For the Easter holiday (Salzburg College gave us Monday off in addition to the usual three-day weekend), I went with my friend Michael to Croatia. We took an overnight train to Zagreb, the capital, where we explored the city for a day. As with most overnight trains, sleep was hard to come by. The long stop at the border between Slovenia and Croatia didn’t help either, as both countries (one at a time mind you) checked the whole train and then stamped passports. We arrived in Zagreb around 9:30, and as we could not check in to the Airbnb until noon, we decided to walk through the city and find a place to eat.
The city was bustling, something I noticed immediately upon exiting the station where I saw a small collection of stands selling books and other goods. After exchanging money and looking at a map, we decided our best bet for food would be to walk straight until we hit the center of the city. Along the way, we took in the buildings around us, the first of which, directly across from the station, was the Art Pavilion. Established in 1898, it is the oldest gallery in Southeast Europe. It does not have a permanent display, but instead specializes in one-off solo and group exhibitions representing art movements from all periods and styles, with works by both Croatian and foreign artists.
We eventually ended up in Ban Jelačić Square, Zagreb’s central square, which is dominated by a large statue of Ban Josip Jelačić (1801-59) on a horse. The sculpture was created by the Austrian artist Anton Dominik Fernkorn and was installed in 1866 by Austrian authorities under much protest. A noted army general, he is remembered for his military campaigns during the Revolutions of 1848, though he is seen as a traitor by Hungarians, and for his abolition of serfdom in Croatia. Unfortunately for us, though this was a busy location with many high-end shops and restaurants for dinner, nothing was really suitable for breakfast.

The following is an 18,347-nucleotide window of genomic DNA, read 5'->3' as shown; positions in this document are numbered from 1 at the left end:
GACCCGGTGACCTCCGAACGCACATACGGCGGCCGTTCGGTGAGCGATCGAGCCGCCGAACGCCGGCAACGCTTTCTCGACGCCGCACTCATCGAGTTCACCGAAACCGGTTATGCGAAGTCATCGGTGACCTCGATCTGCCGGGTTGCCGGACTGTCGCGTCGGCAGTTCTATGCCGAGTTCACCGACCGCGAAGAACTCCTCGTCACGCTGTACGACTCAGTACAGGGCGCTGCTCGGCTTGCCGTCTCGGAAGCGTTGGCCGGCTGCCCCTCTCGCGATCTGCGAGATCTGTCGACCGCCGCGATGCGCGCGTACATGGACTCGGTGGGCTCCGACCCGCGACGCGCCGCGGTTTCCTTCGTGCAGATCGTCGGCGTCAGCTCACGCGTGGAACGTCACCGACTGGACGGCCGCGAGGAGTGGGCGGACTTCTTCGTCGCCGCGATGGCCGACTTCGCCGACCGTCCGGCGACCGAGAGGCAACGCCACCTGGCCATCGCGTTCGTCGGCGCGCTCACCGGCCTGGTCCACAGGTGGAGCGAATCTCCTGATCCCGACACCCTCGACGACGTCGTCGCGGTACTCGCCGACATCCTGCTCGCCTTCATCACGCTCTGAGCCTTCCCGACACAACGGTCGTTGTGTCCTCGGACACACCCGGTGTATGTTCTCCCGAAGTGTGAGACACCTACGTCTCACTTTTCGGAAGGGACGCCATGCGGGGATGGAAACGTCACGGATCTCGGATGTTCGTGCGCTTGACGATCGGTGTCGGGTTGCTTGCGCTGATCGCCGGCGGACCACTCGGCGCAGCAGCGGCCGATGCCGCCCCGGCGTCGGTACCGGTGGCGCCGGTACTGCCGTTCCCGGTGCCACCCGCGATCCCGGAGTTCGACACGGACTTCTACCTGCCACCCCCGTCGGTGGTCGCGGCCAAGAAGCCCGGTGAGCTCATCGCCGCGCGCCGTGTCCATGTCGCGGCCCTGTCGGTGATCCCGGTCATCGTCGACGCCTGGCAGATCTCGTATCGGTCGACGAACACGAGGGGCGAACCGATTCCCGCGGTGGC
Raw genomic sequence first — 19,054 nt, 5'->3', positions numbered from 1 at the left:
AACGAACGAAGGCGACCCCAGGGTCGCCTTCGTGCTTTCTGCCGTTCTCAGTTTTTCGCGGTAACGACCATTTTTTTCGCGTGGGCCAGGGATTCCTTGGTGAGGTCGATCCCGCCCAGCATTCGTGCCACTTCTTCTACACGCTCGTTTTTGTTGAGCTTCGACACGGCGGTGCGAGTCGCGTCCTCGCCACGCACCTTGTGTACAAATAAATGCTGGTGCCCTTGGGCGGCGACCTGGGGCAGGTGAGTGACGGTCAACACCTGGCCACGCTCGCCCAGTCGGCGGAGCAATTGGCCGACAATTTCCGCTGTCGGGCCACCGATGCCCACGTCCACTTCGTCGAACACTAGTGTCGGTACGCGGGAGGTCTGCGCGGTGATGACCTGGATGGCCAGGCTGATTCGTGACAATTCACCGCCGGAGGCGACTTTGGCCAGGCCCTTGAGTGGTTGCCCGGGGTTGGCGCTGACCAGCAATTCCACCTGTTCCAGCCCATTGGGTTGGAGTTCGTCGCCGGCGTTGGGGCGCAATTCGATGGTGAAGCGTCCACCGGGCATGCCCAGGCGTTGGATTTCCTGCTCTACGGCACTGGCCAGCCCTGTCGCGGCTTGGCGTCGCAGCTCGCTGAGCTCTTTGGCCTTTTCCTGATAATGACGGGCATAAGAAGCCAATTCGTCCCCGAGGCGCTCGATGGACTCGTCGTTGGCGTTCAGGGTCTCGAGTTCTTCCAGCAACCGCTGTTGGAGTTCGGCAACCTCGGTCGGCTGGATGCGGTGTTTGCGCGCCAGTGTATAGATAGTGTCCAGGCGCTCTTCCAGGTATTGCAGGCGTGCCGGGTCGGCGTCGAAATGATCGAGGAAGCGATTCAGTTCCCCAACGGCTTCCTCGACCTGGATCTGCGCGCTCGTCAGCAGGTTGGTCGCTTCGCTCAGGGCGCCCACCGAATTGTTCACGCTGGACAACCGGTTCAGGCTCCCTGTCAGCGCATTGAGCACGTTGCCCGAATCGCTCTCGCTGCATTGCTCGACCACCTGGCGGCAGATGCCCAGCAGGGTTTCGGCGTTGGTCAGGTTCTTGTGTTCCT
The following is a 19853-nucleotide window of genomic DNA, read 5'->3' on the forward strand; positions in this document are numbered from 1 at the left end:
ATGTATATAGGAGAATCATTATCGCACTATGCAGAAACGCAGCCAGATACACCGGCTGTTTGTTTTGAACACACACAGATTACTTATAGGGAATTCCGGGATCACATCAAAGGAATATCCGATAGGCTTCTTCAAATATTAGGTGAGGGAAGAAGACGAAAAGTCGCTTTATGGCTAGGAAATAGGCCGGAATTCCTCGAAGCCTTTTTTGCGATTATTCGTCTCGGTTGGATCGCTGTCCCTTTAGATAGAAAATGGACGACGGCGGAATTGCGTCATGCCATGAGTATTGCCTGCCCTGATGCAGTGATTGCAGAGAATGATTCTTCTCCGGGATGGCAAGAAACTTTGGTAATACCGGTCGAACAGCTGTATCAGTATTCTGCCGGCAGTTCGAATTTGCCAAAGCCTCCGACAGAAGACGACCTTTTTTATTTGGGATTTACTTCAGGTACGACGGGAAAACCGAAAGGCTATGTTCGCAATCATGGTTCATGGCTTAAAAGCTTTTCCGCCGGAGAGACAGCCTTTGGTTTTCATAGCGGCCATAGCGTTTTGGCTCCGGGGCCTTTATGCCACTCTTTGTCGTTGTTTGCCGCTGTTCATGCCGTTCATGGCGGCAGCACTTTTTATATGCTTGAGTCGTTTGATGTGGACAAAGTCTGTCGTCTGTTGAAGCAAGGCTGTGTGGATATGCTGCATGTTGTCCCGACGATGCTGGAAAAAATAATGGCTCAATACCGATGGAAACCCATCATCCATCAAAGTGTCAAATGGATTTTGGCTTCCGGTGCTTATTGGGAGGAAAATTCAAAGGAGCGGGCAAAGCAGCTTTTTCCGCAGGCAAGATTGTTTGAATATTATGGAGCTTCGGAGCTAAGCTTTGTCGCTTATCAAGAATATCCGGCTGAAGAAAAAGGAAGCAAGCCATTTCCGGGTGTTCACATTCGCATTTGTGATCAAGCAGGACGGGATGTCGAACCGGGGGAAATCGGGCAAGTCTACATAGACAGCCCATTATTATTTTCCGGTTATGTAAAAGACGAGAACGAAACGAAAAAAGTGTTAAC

Finding a place for breakfast ending up being much harder than we originally thought. Somehow, we ended up walking on streets that only had coffee bars, and eventually just decided to stop at one to get some caffeine and look up somewhere that would give us food as well as a drink. It turned out we had passed the perfect place, so we retraced our steps and got an outdoor table at Kava Tava.
After eating, we had about 30 minutes left before we were supposed to meet at the Airbnb, so we decided to walk slowly in that direction, coming across some interesting pieces of art on the way.
Once reaching the Airbnb and getting our keys, we took a little time to settle in and rest before heading to Michael’s pick of the day: the Ethnographic Museum. Founded in 1919, it holds around 80,000 items, though only approximately 2,800 are displayed, covering the ethnographic heritage of Croatia, separated into the Pannonian, Dinaric, and Adriatic cultural zones. Examples of these include reconstructions of farms, musical instruments, furniture, and life-size dolls dressed in traditional costumes, the latter being the most interesting to me. The museum also houses a large collection based on non-European cultures from Latin America, Central Africa, India, Polynesia, and Australia.
As the Ethnographic Museum was located in what seemed to be the location of the majority of museums in Zagreb, we took time to explore the area. Directly across the street was the Museum of Arts and Crafts, which was established in 1880. Next to that was a modern building that included a rainbow at the top; this was the Academy of Music.
In addition to various styles of architecture, there was also art outdoors, one example being the Zdenac života (Well of Life). Created by the Croatian artist Ivan Meštrović, who was influenced by the French sculptor Auguste Rodin, in 1905, it is located in front of the Croatian National Theatre on Marshal Tito Square. The sculpture depicts ten naked figures, representing man’s life cycle, surrounding a well. When it was installed in its current location in 1912, the sculpture was placed in a cavity surrounded by walls so that none of the nudity could be seen from the street.